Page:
New analysis of global burden of diseases shows very high rate of increase in early deaths from particulate and ozone pollution. Over a quarter of global deaths from air pollution occurs in India.
The new analysis of global burden of disease (GBD) estimates released by the US-based Health Effect Institute (HEI) has exposed stunning results. Globally, air pollution is estimated to cause more than 4.2 million early deaths—of these, 1.1 million deaths occur in India alone. This is more than a quarter of the global deaths. India ranks second in PM2.5-related deaths in the world, and nearly equals China, which scores the highest number of early deaths due to PM2.5. Worse, India now tops the dubious list of highest number of early deaths due to ozone pollution.
The rate of increase in early deaths in India is quite scary. While early deaths related to PM2.5 in China have increased by 17.22 per cent since 1990, in India these have increased by 48 per cent. Similarly, while early deaths due to ozone in China have stabilised since 1990, in India these have jumped by 148 per cent. This demands urgent intervention.
With the release of State of Global Air 2017 by the HEI, the GBD estimates have now become annual. “We are seeing increasing air pollution problems worldwide and the new report explains why air pollution is a major contributor to early death. We have seen progress in some parts of the world—but serious challenges remain,” said Dan Greenbaum, president HEI, the global research institute that designed and implemented the study.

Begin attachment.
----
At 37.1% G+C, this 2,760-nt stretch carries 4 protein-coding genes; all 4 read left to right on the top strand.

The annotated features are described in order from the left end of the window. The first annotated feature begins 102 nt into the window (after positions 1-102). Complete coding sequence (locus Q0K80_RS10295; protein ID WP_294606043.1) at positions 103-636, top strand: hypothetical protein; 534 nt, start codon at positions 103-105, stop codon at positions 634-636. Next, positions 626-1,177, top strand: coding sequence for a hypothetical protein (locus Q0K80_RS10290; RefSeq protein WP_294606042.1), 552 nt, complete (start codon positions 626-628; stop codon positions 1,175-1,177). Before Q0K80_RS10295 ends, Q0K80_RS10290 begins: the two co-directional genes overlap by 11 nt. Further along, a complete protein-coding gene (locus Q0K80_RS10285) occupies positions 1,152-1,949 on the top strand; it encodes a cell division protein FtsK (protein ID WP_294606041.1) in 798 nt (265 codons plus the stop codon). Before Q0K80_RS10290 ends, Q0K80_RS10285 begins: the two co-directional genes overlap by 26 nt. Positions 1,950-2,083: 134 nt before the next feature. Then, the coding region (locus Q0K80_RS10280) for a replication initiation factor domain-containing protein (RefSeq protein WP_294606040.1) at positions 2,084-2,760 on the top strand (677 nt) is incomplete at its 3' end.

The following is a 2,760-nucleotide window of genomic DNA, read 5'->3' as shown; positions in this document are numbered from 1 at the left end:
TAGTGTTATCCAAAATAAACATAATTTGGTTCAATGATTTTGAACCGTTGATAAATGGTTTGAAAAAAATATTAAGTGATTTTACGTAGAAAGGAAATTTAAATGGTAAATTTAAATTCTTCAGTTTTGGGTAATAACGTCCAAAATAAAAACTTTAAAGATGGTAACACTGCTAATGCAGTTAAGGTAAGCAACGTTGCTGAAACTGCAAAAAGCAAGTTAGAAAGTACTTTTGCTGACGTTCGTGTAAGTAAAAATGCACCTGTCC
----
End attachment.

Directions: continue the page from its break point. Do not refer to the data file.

Air pollution is the leading environmental cause of death worldwide; as many as 92 per cent of the world’s population lives in areas with unhealthy air. This new report—State of Global Air 2017 by HEI—is a deeper analysis of the earlier GBD estimates of 2015 and looks at the long-term trends from 1990 through 2015.
The HEI has built on the GBD project of the Institute for Health Metrics and Evaluation (IHME), involving more than 2,000 researchers who enumerate and track death and disability and the influence of behavioral, dietary and environmental risk factors for more than 300 diseases and injuries, by age and sex, from 1990 to the present, in 195 different countries and territories. “The new report is a deeper analysis extracted from the most recent GBD, (2015, published last year). It allows one to look at long-term trends from 1990 through 2015,” explains Robert O Keefe, vice-president, HEI.
India cannot afford to remain complacent or in denial any more. With so many people dying early and falling ill and losing productive years due to particulate and ozone pollution, it is a state of health emergency. This demands nation-wide intervention to ensure stringent mitigation and a roadmap to meet clean air standards. Very recently, India’s Environment Minister was on a denial mode claiming “there is no conclusive data to establish direct correlationship of death exclusively with air pollution”. The new GBD data calls for even more urgent and decisive interventions.
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